Yet while some of his works were in 1937 entartet – declared Degenerate Art by the Nazis – Herbert Bayer received high profile commissions from public bodies throughout the 1930s.
We ourselves know far too little about Herbert Bayer to come to any form of conclusion, but all sources we trust say that although willingly used by the NSDAP Herbert Bayer was staunchly apolitical and never a member of the party nor a supporter of its manifesto. Something which didn’t stop him completing projects on behalf of the party apparatus, such as the identity/graphic design for the exhibitions “Deutsches Volk, deutsche Arbeit” in 1934 and “Das Wunder des Lebens” in 1935, or a book cover for the Hitler Youth in 1936.
His acceptance by the regime was probably largely due to the NSDAP being clever enough to tolerate him so as to allow them to (mis)use his ability to transport elements of their, at the time still largely unspoken, message. Coupled of course to Herbert Bayer’s ready willingness to let himself be (mis)used. And certainly the regular use of heroic, “Germanic” imagery in many of his mid-1930s works doesn’t appear to be down to random chance alone.
A situation which of course brings us back to the question of how political should designers be. Especially graphic designers, a profession whose talents are largely used to shape emotions, opinions, and by extension decisions. How political should graphic designers be? Mein Reklame-Fegefeuer doesn’t tackle the question directly, but does provide more than enough discussion points to help even the most politically apathetic of visitors reach some form of conclusion.
Hopefully the correct one.
Which is, indubitably, the opposite of the one Herbert Bayer reached.
The exhibition information board comment about the effort Herbert Bayer made to keep his Nazi associations out of later biographies and exhibitions tending to support the view that even Bayer understood his decision wasn’t the cleverest.
By 1938 however even Herbert Bayer was starting to notice that less than positive changes were afoot and decided to leave Germany.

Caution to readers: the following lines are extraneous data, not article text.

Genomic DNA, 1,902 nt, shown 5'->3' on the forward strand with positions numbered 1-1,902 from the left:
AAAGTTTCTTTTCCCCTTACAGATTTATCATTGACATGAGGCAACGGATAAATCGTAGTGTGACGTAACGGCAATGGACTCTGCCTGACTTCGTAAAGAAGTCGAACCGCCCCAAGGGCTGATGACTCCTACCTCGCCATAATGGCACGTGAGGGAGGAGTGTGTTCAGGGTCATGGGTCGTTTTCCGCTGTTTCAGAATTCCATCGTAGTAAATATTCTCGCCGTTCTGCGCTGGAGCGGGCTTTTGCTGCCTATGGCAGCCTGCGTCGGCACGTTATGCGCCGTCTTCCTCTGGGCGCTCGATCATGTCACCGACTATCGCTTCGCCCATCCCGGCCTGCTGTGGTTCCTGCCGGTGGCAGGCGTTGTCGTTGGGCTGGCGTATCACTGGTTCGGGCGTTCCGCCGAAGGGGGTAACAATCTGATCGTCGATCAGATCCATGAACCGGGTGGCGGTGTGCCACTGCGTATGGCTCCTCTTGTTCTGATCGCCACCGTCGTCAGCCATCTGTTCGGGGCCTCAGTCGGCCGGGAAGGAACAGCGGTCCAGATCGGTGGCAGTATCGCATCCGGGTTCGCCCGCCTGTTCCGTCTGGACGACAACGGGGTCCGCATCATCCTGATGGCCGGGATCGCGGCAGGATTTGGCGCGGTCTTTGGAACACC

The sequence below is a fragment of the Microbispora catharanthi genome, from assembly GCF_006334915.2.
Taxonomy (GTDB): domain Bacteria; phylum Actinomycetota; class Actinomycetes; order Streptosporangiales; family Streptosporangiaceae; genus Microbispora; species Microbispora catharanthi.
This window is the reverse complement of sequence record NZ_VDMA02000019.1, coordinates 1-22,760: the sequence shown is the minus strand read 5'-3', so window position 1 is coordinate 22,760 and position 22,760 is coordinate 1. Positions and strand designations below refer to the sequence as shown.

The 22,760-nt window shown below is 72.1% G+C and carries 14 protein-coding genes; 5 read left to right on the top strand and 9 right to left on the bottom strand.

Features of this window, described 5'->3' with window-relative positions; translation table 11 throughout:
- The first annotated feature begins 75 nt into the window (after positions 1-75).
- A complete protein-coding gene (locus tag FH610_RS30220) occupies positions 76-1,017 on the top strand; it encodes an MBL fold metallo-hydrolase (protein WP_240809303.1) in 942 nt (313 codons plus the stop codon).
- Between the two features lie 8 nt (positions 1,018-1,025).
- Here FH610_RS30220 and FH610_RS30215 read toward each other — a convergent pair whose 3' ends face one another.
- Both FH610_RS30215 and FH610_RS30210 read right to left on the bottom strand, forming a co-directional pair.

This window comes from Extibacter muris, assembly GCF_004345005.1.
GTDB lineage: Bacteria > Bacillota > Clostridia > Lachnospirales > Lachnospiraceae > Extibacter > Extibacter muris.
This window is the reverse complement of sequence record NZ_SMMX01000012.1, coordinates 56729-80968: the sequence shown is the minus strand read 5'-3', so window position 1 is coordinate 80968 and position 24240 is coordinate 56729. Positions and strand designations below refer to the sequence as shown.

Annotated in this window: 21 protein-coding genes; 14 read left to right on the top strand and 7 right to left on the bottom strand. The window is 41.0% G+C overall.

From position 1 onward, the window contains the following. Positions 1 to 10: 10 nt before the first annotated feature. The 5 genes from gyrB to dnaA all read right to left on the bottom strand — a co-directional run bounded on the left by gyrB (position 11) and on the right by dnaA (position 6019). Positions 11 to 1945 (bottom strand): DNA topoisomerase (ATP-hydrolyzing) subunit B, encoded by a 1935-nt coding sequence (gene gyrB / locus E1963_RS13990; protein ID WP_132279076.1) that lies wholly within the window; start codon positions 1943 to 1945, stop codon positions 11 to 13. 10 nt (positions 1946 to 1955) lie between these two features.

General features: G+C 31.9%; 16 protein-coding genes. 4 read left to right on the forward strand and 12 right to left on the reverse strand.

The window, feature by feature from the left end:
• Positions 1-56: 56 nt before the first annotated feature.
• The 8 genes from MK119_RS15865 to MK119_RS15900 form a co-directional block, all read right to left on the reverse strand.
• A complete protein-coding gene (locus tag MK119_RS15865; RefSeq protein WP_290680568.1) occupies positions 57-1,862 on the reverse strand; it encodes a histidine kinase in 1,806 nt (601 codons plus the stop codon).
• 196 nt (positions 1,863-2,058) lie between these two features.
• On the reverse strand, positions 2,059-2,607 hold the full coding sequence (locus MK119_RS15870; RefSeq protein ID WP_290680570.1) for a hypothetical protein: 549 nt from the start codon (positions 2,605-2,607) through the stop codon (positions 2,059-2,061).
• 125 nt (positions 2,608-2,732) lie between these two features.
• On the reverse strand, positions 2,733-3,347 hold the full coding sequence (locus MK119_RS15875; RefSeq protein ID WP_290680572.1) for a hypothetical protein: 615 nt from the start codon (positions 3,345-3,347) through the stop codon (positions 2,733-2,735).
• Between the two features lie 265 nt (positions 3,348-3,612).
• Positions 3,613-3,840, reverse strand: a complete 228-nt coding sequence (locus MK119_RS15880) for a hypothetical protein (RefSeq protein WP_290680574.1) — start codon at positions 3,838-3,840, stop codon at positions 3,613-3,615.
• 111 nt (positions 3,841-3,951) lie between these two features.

The opportunity came through an offer from Walter Gropius to design the New York Museum of Modern Art’s Bauhaus retrospective, and so fittingly the visitor departs Mein Reklame-Fegefeuer with examples of Bayer’s graphic design for said exhibition displayed alongside further examples of his early American output.
Although we would have liked a little more context, for all in relation to the depth and nature of Herbert Bayer’s contact to and agreements with the NSDAP, Mein Reklame-Fegefeuer provides in the course of the 200 or so exhibits a nice introduction to the man, the period and so the early development of the modern graphic design industry we know today. Through the changes in and evolution of graphic and text styles, layouts and subject matter in the presented works one understands not only how Herbert Bayer developed as an artist, but how much modern graphic designers still owe one of the pioneers.
Mein Reklame-Fegefeuer Herbert Bayer. Werbegrafik 1928 – 1938 runs at the Bauhaus Archiv Berlin until Monday February 24th 2014. Full details can be found at www.bauhaus.de
In 2019 the Staatlichen Bauhaus Weimar celebrates the 100th anniversary of its founding.
And so, in effect, we can all celebrate 100 years of European Modernism as an important, tangible, unignorable and ever challenging movement.
As part of the build-up to the anniversary the three Bauhaus locations – Berlin, Dessau, Weimar – have combined forces to instigate the Triennale der Moderne
A Triennale with a triangular concept: Every three years each of the three locations will host three days of festivities over three consecutive weekends.
Three, famously, being the magic number. As it were
The Triennale der Moderne 2013 begins in Berlin on the weekend of September 27th – 29th, moves on to Weimar on the weekend October 4th – 10th before ending in Dessau over the weekend October 11th – 13th 2013.
The central theme for the Triennale der Moderne 2013 is “Zerstörte Vielfalt” – Destroyed Diversity – and as such it hitches a ride on the coattails of Berlin’s 2013 culture project of the same name, a project which focuses on examining the effects on German cultural identity of the Machtübergabe by the NSDAP. Two of the effects being the closure of Bauhaus Berlin four months after the Machtübergabe and the “work bans” for and subsequent emigration of Jewish architects.
All three Triennale der Moderne 2013 locations explore aspects of these events.
In 2016 the 2nd Triennale der Moderne will celebrate the 90th anniversary of Walter Gropius’ Bauhaus Dessau Building before in 2019 the centenary of the Staatlichen Bauhaus Weimar is the focus of attention.